Siobhan Dunsdon of our Leasehold Property Rights Team considers the two ways to extend your residential long lease.
Contact Siobhan on 01793 615011. Alternatively, you can email her or complete the Contact Form at the foot of this page.
Extend your lease
As a residential long-leaseholder, you probably know of your statutory right to extend your lease by 90 years and extinguish the ground rent. That right is granted to you by the Leasehold Reform, Housing and Urban Development Act 1993 (the 1993 Act). But you may be unaware that you and your landlord can also voluntarily agree on a lease extension rather than going down the statutory route.
Why should I extend my lease?
The shorter a property’s lease, the lower its value. And it may surprise you to hear that a residential lease with less than 80 years to run is known as a ‘short lease’. However, a property with a short lease is more difficult to mortgage as the declining value makes it less attractive as security. Consequently, finding a buyer will also be more of a challenge. Indeed, these issues may begin to materialise once the lease term reaches 90 years.
In addition, when the lease term drops below 80 years, a leaseholder must pay ‘marriage value’ when extending their lease. Marriage value is the increase in the property’s market value resulting from the lease extension. As this inevitable ‘profit’ only arises from the landlord’s obligation to grant a new lease, the law requires the parties to share it equally.
For all these reasons, in most cases, it’s crucial to extend your lease in good time and certainly before the term drops below 80 years.
Statutory lease extension
A statutory lease extension under the 1993 Act gives you a 90 year extension to your remaining lease term. So, for example, extending a lease with a remaining term of 85 years creates a new lease with a term of 175 years. In addition, extending the lease resets the ground rent (if any) to a peppercorn (essentially zero) for the duration of the lease.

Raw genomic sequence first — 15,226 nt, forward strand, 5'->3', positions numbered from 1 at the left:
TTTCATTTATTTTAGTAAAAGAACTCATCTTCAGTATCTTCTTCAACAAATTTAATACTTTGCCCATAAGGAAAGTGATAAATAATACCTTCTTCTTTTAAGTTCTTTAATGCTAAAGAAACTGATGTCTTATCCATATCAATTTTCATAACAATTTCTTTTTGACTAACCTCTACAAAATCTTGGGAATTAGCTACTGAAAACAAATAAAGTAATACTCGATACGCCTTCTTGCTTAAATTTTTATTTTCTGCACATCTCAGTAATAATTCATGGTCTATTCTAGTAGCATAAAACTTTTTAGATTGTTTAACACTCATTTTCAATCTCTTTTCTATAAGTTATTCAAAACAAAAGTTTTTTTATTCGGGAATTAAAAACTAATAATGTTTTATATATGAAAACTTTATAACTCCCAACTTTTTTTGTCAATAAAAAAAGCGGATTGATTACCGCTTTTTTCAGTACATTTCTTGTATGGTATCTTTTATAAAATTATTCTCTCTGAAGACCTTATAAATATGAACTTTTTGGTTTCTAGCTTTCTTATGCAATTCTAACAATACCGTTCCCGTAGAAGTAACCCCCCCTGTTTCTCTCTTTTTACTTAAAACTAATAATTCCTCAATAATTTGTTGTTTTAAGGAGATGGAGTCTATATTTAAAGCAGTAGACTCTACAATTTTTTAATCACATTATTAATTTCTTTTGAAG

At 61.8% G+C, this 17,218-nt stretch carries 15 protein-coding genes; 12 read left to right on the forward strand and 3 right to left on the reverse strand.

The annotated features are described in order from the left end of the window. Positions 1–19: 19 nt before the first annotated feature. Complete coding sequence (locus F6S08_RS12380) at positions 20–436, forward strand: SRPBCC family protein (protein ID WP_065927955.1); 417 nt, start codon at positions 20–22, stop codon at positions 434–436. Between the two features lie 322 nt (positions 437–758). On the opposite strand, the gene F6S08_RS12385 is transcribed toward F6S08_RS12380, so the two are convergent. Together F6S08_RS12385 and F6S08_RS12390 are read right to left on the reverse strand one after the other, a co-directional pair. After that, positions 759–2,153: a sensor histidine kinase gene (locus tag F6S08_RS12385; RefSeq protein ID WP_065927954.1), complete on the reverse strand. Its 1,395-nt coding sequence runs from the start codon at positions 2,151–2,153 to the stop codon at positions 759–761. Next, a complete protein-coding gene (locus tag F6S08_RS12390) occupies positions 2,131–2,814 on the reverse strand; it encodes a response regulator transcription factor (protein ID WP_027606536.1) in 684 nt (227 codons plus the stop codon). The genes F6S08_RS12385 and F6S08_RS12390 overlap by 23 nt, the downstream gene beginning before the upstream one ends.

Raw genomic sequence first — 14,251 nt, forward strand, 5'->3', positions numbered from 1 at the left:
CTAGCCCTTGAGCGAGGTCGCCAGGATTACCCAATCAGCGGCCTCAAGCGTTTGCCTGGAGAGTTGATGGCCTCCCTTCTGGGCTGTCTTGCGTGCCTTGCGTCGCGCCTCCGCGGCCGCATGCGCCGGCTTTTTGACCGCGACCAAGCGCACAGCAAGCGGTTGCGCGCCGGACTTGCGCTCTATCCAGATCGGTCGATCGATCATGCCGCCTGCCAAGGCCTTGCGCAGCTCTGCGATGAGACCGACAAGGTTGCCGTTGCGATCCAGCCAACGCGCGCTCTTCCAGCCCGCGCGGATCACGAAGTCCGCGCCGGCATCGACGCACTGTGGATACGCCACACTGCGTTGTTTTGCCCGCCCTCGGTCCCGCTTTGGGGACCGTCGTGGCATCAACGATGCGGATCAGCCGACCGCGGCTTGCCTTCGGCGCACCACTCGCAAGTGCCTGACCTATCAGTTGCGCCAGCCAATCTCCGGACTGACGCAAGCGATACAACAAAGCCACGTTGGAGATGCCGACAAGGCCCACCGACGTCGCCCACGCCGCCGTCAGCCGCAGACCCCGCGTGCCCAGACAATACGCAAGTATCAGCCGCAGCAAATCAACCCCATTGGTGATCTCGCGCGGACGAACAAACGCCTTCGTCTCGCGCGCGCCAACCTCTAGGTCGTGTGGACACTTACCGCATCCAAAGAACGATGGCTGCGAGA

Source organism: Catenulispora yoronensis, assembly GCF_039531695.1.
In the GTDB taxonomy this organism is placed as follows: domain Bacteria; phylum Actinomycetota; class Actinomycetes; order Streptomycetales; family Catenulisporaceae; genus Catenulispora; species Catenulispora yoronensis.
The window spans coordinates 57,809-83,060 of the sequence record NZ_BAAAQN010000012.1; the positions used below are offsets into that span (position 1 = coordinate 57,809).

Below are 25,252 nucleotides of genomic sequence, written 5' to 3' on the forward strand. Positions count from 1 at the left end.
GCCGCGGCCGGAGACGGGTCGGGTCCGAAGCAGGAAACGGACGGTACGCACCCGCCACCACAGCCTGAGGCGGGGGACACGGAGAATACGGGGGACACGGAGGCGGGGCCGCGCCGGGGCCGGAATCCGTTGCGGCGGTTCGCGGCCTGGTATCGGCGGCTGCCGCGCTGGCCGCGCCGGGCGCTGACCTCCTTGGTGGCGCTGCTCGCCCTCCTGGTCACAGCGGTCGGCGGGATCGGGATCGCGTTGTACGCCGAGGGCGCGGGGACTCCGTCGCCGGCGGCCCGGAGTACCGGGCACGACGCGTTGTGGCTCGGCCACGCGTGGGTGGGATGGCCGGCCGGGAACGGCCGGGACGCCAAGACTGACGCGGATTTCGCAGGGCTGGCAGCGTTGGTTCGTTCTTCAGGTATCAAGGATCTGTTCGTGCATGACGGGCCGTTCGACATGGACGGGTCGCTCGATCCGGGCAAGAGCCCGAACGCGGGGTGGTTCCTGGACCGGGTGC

You must have owned the property for at least two years to exercise your statutory right. [Although, if you are buying a flat needing a lease extension, you can utilise your seller’s period of ownership, but this must be done during the conveyancing.] And there are strict timelines to adhere to. Details of the process are available on our Lease Extension page, but in brief:
- First, a surveyor estimates the premium payable for the lease extension based on a formula contained in the 1993 Act.
- Your solicitor sends details of the premium to the landlord in a Section 42 notice.
- The landlord has two months to serve a counter notice accepting or rejecting your right to extend. If the landlord accepts your right, they must also confirm whether or not they accept the premium.
- If the right to extend is agreed but the landlord disputes the premium, you must both go to Tribunal to resolve the dispute. Unfortunately, that can be time consuming and costly.
Remember, you must also pay the landlord’s legal fees, the surveyor’s costs, and your own legal costs.
Voluntary lease extension
The more informal route first involves you and your landlord negotiating the terms of a lease extension. Once terms are agreed, your landlord’s solicitor drafts the new lease extending the term based on your agreement. Once approved and completed, your solicitor registers the new lease at the Land Registry.
An advantage to the voluntary route is that there are no rules. So, the new lease term, rent and liability for costs are whatever you and your landlord agree. If both parties adopt a constructive approach, a voluntary lease extension can prove both quicker and cheaper than the more formal process. And if you cannot agree terms, you can still consider the statutory route.